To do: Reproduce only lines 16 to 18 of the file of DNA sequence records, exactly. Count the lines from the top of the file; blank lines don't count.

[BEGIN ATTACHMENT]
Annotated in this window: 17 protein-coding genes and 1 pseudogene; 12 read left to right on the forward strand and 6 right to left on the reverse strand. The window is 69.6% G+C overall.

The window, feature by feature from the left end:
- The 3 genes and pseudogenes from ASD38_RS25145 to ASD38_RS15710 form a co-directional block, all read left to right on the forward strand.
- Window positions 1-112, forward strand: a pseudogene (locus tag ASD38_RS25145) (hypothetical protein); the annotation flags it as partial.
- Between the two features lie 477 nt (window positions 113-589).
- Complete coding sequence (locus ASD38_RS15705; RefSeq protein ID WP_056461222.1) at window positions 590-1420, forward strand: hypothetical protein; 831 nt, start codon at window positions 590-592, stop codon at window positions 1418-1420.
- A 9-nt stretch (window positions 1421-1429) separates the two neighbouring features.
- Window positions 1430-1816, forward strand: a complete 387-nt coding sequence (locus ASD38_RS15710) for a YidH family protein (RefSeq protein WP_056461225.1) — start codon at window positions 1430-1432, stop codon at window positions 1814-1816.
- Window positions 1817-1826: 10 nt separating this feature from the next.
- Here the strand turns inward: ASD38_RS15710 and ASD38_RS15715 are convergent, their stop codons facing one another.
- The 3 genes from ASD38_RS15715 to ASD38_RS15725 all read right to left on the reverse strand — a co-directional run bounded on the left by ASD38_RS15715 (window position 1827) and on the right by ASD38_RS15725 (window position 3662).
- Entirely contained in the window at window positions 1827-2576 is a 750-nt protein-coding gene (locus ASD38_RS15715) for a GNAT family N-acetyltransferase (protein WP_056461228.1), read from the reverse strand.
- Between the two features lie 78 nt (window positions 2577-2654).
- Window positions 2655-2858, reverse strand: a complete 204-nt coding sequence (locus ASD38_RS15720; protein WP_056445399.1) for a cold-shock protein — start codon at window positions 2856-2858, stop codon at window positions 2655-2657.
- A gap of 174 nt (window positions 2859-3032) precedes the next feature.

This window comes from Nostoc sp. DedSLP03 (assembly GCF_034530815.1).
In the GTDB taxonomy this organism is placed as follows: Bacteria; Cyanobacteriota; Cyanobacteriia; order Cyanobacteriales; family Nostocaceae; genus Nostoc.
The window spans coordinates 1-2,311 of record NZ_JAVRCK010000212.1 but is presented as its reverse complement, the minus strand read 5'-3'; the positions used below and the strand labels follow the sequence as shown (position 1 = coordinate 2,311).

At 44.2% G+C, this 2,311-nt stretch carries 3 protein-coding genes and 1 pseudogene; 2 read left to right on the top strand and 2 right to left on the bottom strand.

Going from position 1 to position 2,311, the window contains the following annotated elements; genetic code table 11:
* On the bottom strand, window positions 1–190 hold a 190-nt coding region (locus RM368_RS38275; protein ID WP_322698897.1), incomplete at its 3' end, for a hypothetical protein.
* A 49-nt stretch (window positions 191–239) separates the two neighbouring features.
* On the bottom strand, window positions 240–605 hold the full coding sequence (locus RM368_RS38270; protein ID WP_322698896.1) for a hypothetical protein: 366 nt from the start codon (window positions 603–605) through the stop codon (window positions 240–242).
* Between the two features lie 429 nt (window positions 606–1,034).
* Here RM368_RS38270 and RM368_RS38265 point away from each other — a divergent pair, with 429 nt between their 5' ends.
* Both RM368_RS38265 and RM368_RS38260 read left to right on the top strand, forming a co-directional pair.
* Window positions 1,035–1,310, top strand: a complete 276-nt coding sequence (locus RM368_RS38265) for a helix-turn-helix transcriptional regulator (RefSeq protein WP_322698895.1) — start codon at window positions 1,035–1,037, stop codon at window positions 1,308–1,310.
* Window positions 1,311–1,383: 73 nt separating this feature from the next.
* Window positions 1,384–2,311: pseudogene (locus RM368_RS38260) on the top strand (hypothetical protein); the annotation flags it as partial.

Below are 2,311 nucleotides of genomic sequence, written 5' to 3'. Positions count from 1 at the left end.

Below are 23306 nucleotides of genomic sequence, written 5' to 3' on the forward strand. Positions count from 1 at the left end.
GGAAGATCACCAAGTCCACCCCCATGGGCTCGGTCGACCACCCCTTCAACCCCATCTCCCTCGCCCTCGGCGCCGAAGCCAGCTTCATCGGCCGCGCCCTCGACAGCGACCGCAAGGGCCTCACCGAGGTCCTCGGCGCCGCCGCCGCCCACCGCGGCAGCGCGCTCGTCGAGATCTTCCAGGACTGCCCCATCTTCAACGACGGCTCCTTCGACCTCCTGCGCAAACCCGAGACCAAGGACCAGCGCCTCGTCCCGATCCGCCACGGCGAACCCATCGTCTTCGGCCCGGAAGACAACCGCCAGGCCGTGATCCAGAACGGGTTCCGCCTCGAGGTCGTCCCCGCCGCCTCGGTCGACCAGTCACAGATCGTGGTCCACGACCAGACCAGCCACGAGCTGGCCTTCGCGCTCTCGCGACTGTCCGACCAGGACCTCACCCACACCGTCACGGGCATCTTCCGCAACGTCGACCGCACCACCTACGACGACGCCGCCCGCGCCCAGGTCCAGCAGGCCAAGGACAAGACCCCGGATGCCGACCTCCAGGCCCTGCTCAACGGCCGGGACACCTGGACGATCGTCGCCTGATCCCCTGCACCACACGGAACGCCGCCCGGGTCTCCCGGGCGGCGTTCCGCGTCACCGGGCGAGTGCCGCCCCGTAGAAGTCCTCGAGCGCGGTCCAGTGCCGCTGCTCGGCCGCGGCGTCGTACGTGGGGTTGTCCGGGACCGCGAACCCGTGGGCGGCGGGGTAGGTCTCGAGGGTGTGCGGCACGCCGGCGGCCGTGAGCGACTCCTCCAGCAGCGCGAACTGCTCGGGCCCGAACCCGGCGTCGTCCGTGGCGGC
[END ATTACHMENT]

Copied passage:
This window comes from Nostoc sp. DedSLP03 (assembly GCF_034530815.1).
In the GTDB taxonomy this organism is placed as follows: Bacteria; Cyanobacteriota; Cyanobacteriia; order Cyanobacteriales; family Nostocaceae; genus Nostoc.
The window spans coordinates 1-2,311 of record NZ_JAVRCK010000212.1 but is presented as its reverse complement, the minus strand read 5'-3'; the positions used below and the strand labels follow the sequence as shown (position 1 = coordinate 2,311).